Author Philip Reeve.

Tom Natsworthy takes the role of the main protagonist in “Mortal Engines.” I initially thought his character came off as contrived when first introduced to him – he’s lonely, his parents are dead, he has been lied to his whole life, etc. However as the story pounds forward, my initial critical reaction began to dissipate. “Mortal Engines” packs in enough character depth, confliction and personality to overcome what was an admittingly generic backstory for the character.

The other main character is Hester Shaw. Her story in “Mortal Engines” is based around seeking revenge against Thaddeus Valentine, an explorer from London who killed her parents and severely disfigured her face. Reeve does not hold back in describing her features and how grotesque and hideous the scar makes her facial features look; as such, Hester grapples with a sense of self-identity throughout “Mortal Engines,” and her motivations and conflicts are completely understandable. The book does a fantastic job at pushing the point that looks do not determine a person’s character, and Hester is a great representation of that message.

Thaddeus Valentine is the story’s main villain, a secretive explorer who works with his daughter aboard London. Luckily, he does not fall into the “generic villain” trap. He isn’t soulless, and he has an actual, clear reason for his actions. Even though he is missing for the bulk of the novel, he steals all of the scenes that he is in.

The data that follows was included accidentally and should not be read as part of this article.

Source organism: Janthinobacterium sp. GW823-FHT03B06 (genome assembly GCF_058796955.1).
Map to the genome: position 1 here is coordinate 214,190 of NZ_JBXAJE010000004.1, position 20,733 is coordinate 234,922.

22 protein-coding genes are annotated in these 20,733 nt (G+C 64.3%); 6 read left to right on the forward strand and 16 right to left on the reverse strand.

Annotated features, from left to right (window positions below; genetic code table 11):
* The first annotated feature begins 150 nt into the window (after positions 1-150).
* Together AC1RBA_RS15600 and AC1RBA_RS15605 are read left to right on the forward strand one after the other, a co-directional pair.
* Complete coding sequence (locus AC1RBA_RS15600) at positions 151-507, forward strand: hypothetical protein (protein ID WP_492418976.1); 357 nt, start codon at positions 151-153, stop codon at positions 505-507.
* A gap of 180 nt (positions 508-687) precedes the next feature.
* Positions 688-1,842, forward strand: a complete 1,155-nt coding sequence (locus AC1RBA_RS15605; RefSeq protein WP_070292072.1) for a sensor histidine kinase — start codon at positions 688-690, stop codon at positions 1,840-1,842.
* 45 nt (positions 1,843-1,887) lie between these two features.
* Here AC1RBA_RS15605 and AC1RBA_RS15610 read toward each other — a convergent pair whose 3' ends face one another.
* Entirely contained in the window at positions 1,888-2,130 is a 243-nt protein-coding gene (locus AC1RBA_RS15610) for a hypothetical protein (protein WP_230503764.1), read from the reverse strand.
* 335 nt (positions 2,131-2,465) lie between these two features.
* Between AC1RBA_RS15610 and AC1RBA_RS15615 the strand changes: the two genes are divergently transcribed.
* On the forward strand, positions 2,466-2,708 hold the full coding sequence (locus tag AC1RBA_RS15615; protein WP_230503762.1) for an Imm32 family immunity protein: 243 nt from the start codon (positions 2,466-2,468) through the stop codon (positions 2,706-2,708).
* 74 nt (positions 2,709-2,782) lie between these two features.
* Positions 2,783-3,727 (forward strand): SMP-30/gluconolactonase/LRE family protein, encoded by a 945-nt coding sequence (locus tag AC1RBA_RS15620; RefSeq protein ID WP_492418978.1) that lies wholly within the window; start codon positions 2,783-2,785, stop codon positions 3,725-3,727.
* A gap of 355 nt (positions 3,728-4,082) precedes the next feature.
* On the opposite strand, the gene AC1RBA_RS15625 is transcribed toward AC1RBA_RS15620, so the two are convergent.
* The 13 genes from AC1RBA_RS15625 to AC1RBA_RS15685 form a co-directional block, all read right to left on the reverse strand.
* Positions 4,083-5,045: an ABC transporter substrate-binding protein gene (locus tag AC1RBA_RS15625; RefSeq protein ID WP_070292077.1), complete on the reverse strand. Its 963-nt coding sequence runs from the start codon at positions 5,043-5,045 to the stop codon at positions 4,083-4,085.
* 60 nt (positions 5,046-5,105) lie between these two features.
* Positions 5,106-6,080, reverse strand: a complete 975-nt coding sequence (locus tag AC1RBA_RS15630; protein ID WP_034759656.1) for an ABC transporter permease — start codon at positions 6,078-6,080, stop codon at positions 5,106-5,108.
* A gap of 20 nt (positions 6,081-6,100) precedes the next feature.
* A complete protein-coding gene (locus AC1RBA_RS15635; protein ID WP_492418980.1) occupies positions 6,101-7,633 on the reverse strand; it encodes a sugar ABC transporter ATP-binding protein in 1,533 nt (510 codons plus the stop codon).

If there was anything that I found to be a fault in “Mortal Engines,” it is the novel’s length. With a length of just under 300 pages, several of the inner plotlines feel like they had to be rushed in order to move the main story forward. As there are still three novels to come in the “Mortal Engines” quartet, I felt like some of these subplots could have been saved for larger use in future novels rather than being crammed in to an already packed story.

There are four novels in the series: “Mortal Engines,” “Predator’s Gold,” “Infernal Devices” and “A Darkling Plain,” as well as a prequel series consisting of “Fever Crumb,” “A Web of Air” and “Scrivener’s Moon.” If the first entry in the series is any indication of what’s to come, then I am definitely in for quite a ride.

If the first entry in the series is any indication of what’s to come, then I am definitely in for quite a ride.”

Lots of people are going to automatically dismiss “Mortal Engines” as a novel pandering only towards teenagers or children, however this is not the case. The writing and story are indeed simple enough for young audiences to understand, however there are also many elements and messages weaved in for adults and older teenager audiences to appreciate as well.

The film adaptation of “Mortal Engines” will be directed by Christian Rivers and produced by Peter Jackson, the visionary behind the epic fantasy film series “The Lord of the Rings.” The film is set to be released worldwide on December 14th.

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About the Writer
Edward Keen, Reporter

Edward Keen is a junior at West and this is his first year on staff as a reporter. When he isn't writing for WSS, he enjoys reading fantasy novels and...

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Philip Reeve’s “Mortal Engines” is a wildly imaginative ride